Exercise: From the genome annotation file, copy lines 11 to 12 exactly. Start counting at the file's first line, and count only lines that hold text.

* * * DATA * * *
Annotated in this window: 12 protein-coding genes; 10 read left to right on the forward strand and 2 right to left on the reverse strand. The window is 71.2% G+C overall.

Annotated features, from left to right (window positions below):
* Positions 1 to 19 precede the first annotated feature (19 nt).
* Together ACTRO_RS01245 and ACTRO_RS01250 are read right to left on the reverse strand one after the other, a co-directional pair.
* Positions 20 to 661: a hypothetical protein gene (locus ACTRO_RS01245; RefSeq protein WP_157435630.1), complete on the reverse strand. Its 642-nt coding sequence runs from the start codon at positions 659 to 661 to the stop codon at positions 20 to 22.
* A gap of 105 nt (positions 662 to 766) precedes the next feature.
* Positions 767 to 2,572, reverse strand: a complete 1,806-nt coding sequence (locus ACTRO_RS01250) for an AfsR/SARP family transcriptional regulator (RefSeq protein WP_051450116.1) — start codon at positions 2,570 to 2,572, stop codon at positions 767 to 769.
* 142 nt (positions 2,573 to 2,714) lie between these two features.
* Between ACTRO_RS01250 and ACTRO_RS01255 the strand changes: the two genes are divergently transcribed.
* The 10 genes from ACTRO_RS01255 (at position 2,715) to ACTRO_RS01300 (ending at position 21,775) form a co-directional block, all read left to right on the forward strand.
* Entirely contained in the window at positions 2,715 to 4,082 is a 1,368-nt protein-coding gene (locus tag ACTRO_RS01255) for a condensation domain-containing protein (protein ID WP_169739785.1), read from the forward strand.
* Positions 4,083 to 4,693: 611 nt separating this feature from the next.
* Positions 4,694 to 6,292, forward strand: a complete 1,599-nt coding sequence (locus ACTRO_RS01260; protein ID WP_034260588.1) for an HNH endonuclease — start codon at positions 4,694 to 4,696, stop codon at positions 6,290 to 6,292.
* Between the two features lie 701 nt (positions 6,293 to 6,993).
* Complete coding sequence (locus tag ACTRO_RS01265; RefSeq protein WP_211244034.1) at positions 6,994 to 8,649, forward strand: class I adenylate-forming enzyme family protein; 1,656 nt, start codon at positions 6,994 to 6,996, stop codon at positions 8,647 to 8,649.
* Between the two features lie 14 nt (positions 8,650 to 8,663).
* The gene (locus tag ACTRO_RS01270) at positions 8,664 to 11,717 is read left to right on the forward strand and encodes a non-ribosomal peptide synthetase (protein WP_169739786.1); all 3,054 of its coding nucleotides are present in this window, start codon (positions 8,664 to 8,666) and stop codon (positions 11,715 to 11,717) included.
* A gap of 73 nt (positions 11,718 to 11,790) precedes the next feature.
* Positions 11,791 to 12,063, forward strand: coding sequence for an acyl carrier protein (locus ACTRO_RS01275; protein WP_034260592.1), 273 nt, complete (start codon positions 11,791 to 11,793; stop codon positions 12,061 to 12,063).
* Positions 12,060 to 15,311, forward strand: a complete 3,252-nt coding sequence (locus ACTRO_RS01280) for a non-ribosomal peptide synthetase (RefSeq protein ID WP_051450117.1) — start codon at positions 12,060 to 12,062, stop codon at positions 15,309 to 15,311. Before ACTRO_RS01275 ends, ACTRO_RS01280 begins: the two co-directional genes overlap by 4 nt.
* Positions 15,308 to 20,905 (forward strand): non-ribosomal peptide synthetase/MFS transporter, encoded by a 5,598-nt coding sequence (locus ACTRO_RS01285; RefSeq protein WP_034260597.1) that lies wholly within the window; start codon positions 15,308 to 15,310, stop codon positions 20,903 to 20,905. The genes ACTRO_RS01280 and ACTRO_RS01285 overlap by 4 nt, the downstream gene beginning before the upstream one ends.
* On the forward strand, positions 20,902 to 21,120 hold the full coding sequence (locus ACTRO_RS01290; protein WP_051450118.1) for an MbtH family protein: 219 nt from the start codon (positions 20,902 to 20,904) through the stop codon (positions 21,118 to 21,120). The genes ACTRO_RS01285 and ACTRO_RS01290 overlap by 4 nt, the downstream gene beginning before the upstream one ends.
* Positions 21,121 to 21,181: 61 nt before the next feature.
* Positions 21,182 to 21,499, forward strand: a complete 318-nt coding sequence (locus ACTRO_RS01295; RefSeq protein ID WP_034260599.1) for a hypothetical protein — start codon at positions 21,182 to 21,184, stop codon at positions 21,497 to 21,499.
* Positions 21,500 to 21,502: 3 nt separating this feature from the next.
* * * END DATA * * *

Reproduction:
* Entirely contained in the window at positions 2,715 to 4,082 is a 1,368-nt protein-coding gene (locus tag ACTRO_RS01255) for a condensation domain-containing protein (protein ID WP_169739785.1), read from the forward strand.
* Positions 4,083 to 4,693: 611 nt separating this feature from the next.